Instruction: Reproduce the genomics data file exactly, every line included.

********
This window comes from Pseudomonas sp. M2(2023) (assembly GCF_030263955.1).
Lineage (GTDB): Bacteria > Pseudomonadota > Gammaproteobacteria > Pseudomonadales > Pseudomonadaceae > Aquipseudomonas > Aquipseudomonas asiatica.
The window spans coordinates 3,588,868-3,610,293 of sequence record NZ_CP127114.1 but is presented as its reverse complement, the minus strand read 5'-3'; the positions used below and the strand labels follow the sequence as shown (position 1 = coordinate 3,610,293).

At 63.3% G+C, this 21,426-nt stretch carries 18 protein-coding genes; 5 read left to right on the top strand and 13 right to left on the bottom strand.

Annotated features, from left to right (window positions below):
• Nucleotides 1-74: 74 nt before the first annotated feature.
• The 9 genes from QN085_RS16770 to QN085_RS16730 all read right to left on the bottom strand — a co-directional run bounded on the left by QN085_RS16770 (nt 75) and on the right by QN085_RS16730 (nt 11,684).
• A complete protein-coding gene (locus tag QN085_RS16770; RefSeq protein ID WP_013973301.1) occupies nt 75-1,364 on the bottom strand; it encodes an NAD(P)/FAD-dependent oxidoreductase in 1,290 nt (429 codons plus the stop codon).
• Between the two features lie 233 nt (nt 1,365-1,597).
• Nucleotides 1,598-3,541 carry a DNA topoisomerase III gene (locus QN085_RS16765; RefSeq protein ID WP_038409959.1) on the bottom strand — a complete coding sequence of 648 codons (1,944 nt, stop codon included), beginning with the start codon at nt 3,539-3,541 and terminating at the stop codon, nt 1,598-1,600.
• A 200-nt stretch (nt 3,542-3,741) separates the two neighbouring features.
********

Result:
This window comes from Pseudomonas sp. M2(2023) (assembly GCF_030263955.1).
Lineage (GTDB): Bacteria > Pseudomonadota > Gammaproteobacteria > Pseudomonadales > Pseudomonadaceae > Aquipseudomonas > Aquipseudomonas asiatica.
The window spans coordinates 3,588,868-3,610,293 of sequence record NZ_CP127114.1 but is presented as its reverse complement, the minus strand read 5'-3'; the positions used below and the strand labels follow the sequence as shown (position 1 = coordinate 3,610,293).

At 63.3% G+C, this 21,426-nt stretch carries 18 protein-coding genes; 5 read left to right on the top strand and 13 right to left on the bottom strand.

Annotated features, from left to right (window positions below):
• Nucleotides 1-74: 74 nt before the first annotated feature.
• The 9 genes from QN085_RS16770 to QN085_RS16730 all read right to left on the bottom strand — a co-directional run bounded on the left by QN085_RS16770 (nt 75) and on the right by QN085_RS16730 (nt 11,684).
• A complete protein-coding gene (locus tag QN085_RS16770; RefSeq protein ID WP_013973301.1) occupies nt 75-1,364 on the bottom strand; it encodes an NAD(P)/FAD-dependent oxidoreductase in 1,290 nt (429 codons plus the stop codon).
• Between the two features lie 233 nt (nt 1,365-1,597).
• Nucleotides 1,598-3,541 carry a DNA topoisomerase III gene (locus QN085_RS16765; RefSeq protein ID WP_038409959.1) on the bottom strand — a complete coding sequence of 648 codons (1,944 nt, stop codon included), beginning with the start codon at nt 3,539-3,541 and terminating at the stop codon, nt 1,598-1,600.
• A 200-nt stretch (nt 3,542-3,741) separates the two neighbouring features.